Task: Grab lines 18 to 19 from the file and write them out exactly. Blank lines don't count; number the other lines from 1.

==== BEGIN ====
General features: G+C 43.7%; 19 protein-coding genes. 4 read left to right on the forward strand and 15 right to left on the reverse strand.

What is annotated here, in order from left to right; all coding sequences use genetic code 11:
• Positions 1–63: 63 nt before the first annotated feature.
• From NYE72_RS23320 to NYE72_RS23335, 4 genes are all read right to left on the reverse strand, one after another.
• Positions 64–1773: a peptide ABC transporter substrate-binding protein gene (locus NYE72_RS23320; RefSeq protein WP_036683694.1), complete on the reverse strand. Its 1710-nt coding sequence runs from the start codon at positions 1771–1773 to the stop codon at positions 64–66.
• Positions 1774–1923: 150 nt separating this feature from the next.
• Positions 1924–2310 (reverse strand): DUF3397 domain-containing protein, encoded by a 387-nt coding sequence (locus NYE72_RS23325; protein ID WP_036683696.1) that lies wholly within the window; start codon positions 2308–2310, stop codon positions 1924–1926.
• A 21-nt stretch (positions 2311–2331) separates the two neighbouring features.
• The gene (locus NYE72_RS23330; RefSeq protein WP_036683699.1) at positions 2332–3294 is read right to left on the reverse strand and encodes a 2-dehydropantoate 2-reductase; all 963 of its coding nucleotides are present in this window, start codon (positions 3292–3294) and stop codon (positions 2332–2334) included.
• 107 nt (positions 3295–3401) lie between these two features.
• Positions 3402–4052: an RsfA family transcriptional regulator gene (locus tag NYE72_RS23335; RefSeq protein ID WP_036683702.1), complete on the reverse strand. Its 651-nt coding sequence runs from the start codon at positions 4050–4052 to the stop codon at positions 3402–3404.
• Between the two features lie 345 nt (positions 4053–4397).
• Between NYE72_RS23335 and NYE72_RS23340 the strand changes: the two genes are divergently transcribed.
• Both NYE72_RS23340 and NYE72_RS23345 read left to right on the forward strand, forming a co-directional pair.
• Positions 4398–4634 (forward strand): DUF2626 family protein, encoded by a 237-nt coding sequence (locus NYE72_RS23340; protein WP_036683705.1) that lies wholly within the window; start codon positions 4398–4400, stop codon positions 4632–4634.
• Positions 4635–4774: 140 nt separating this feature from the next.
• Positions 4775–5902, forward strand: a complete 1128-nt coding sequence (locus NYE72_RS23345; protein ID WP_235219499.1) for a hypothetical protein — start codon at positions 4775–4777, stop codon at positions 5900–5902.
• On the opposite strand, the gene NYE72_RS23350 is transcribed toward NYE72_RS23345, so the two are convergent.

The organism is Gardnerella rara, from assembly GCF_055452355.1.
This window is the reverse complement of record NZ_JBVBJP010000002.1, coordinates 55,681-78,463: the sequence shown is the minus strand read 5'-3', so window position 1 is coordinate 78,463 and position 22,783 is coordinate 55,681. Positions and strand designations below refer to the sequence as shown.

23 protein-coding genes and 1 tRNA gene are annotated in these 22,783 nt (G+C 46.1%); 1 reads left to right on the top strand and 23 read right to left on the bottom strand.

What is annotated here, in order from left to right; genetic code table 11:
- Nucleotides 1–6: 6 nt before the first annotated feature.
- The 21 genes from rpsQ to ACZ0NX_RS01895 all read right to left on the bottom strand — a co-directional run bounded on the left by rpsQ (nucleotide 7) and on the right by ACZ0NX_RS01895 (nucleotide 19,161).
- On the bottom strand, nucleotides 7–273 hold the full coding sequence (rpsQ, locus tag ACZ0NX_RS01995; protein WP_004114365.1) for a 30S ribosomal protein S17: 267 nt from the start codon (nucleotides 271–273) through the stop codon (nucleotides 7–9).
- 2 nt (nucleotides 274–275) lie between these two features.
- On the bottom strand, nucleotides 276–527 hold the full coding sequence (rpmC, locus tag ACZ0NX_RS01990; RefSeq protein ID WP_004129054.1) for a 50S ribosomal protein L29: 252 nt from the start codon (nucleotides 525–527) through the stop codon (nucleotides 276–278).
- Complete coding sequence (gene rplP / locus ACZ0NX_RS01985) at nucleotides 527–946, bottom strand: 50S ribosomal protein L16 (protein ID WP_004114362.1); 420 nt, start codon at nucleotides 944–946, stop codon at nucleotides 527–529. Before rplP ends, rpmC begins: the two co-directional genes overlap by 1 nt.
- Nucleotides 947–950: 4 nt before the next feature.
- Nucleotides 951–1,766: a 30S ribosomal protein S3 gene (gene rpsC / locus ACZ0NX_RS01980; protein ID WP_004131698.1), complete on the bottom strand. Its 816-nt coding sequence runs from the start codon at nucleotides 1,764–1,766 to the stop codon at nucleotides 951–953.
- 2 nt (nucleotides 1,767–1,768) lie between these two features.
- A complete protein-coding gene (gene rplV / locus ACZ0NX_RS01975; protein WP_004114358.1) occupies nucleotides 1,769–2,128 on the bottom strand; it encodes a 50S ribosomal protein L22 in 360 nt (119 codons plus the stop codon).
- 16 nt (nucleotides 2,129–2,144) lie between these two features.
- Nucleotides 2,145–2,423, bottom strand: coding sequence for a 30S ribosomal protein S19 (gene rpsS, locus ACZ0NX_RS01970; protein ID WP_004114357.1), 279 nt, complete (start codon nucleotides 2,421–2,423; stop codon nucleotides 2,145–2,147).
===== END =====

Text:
• On the opposite strand, the gene NYE72_RS23350 is transcribed toward NYE72_RS23345, so the two are convergent.

The organism is Gardnerella rara, from assembly GCF_055452355.1.